San Marcos Mercury | Local News from San Marcos and Hays County, Texas

July 29th, 2009
Officials to announce manufacturer moving to San Marcos

STAFF REPORT

The City of San Marcos said Wednesday that it will announce a major economic development victory Thursday morning. The city said it will announce “an important job-producing manufacturing company that plans to locate in San Marcos.”

Secretary of State Hope Andrade, the Governor’s Office of Economic Development, San Marcos Mayor Susan Narvaiz, Hays County Precinct 1 Commissioner Debbie Ingalsbe (D-San Marcos), and company representatives will be on hand.

The city and Hays County both approved incentives last week to locate a facility for Grifols, Inc., a biomedical company, in San Marcos. The facility would employ 190 people at an average annual income of $38,571.

The county would refund Grifols 75 percent of its property taxes over a 15-year period for a total incentive of about $2 million. The city would refund 75 percent of its property taxes over 15 years for an incentive of about $1.8 million.

The announcement will take place at 11 a.m. at the City of San Marcos Conference Center, just before the San Marcos Area Chamber of Commerce (SMACC) Legislative Update Luncheon, which will begin at 11:30 a.m.

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0 thoughts on “Officials to announce manufacturer moving to San Marcos

  1. What a concept. Bring in a company that actually produces something, rather than some Big Box retailer or restaurant chain. We need more real employment. Ask yourself, who do you know that works in some kind of manufacturing? I personally wasn’t able to come up with many names.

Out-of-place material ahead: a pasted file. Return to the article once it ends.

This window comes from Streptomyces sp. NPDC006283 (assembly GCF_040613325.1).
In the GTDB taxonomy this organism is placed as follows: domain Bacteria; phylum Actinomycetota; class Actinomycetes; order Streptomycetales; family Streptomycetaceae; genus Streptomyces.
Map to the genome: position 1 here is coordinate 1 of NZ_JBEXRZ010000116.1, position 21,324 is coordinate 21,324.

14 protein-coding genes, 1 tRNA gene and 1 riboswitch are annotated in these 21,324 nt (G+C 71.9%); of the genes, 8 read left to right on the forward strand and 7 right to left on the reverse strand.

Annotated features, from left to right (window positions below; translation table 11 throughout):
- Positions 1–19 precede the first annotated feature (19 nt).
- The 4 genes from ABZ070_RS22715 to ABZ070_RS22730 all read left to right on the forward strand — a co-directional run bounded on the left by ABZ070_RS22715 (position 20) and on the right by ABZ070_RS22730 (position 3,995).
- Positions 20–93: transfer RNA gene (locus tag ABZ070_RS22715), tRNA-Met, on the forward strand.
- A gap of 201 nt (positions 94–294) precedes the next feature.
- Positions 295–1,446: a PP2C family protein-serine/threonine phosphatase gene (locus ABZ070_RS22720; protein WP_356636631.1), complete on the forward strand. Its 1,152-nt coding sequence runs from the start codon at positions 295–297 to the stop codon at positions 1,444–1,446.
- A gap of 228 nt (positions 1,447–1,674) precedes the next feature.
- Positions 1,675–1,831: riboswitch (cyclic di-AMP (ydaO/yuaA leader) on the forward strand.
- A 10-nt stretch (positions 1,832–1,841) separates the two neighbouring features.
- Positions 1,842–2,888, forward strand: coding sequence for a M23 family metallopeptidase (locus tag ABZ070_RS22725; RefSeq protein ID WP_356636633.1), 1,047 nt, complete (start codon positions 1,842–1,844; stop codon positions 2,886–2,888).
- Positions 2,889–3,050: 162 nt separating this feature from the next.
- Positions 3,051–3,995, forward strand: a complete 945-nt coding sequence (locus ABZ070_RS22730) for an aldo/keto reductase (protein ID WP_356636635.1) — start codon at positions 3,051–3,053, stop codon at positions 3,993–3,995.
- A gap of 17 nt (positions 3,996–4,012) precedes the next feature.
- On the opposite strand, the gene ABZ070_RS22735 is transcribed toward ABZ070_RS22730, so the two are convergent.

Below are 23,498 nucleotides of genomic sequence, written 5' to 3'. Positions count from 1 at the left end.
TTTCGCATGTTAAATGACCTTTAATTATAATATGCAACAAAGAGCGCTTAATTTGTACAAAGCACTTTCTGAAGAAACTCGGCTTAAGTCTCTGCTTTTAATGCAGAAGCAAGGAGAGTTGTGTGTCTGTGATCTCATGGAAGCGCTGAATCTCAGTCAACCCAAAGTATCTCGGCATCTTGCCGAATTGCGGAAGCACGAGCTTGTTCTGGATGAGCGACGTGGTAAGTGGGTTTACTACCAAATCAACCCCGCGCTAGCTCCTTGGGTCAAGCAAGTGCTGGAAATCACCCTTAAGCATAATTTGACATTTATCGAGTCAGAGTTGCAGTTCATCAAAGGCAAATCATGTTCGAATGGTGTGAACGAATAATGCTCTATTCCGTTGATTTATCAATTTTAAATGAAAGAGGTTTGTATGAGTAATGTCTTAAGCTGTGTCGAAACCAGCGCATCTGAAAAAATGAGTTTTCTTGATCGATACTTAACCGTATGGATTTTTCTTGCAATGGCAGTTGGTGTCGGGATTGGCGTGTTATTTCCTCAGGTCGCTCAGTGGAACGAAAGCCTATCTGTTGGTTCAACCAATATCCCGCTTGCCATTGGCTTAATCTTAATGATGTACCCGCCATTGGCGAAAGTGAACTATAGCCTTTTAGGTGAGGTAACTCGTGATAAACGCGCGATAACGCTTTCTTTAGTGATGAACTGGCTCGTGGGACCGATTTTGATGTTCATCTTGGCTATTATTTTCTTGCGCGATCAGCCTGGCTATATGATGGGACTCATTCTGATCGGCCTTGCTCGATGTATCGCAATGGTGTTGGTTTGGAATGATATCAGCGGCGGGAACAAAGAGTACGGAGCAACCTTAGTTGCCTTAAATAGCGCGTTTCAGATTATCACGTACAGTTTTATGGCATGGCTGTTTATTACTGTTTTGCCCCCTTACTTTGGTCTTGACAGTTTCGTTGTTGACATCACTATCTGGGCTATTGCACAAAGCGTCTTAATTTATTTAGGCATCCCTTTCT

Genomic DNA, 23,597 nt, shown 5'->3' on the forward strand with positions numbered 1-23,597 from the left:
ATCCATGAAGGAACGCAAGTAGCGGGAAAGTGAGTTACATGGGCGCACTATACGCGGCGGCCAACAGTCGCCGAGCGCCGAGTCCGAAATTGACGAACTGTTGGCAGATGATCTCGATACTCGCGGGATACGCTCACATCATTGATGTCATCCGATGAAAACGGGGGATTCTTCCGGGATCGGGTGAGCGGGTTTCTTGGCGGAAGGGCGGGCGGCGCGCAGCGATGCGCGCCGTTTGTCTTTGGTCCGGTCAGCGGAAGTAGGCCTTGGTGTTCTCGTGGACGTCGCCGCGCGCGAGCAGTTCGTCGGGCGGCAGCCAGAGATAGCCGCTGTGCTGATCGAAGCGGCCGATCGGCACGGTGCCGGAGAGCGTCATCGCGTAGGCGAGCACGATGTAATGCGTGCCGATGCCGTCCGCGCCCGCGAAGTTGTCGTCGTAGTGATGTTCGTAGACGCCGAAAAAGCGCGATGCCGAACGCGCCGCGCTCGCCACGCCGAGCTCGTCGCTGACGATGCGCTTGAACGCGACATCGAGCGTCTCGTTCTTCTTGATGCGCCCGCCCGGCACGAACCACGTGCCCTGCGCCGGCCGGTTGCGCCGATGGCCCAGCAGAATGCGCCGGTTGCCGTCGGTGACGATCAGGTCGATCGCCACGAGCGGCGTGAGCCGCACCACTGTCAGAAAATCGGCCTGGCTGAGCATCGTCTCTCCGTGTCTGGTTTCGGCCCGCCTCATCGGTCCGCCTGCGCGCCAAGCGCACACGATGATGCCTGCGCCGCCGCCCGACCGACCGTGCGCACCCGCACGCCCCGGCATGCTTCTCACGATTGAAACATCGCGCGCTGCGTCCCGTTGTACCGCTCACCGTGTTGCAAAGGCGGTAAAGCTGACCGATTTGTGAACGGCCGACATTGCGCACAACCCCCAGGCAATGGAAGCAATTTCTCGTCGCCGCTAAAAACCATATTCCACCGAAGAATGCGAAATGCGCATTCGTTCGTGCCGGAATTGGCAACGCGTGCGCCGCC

2. While we are contemplating manufacturing jobs that produce something that someone outside our area might want to buy, thereby increasing the amount of money here rather than just passing it around amongst ourselves (and sending alot of it out of town),how about we manufacture green products like solar panels, windmills, rainwater harvesting equipment, etc.?

    Add to that some local programs where our young people, and those in dead-end professions, could learn the technical and entrepreneurial aspects of these alternative energy industries?

    Hays County could become a world leader in alternative energy by educating our populace in these fields, manufacture the products themselves and lead the way with homes and businesses that are served by solar energy and rainwater harvesting systems.

  3. @django:

    Green products aren’t exactly making much money at the moment. Solar panel technology is still expensive and, hilariously enough requires fairly toxic materials to create (selenium and cadmium, among others). That’s to say nothing of the batteries that are required to store the charge that the panels collect. Batteries themselves are highly toxic, but that’s another post. =)

    Until “green” tech is less toxic, I’d recommend against placing a plant over a nice clean aquifer and near major rivers.

    To your next point, we *do* have local programs where young people, and indeed people of any age can go to enhance their skills or learn new ones. It’s called Texas State University. We already help fund them through our taxes (even if it will go to another idiotic bronze statue in the quad).

    For cheaper solutions, there are plenty of good technical schools around central Texas. Either way, I don’t approve of government highlighting one type of profession as “better” than another (unless you’re an English major, in which case I’m sorry).

    Lastly, it has to rain for a rainwater collection system to be viable. 😉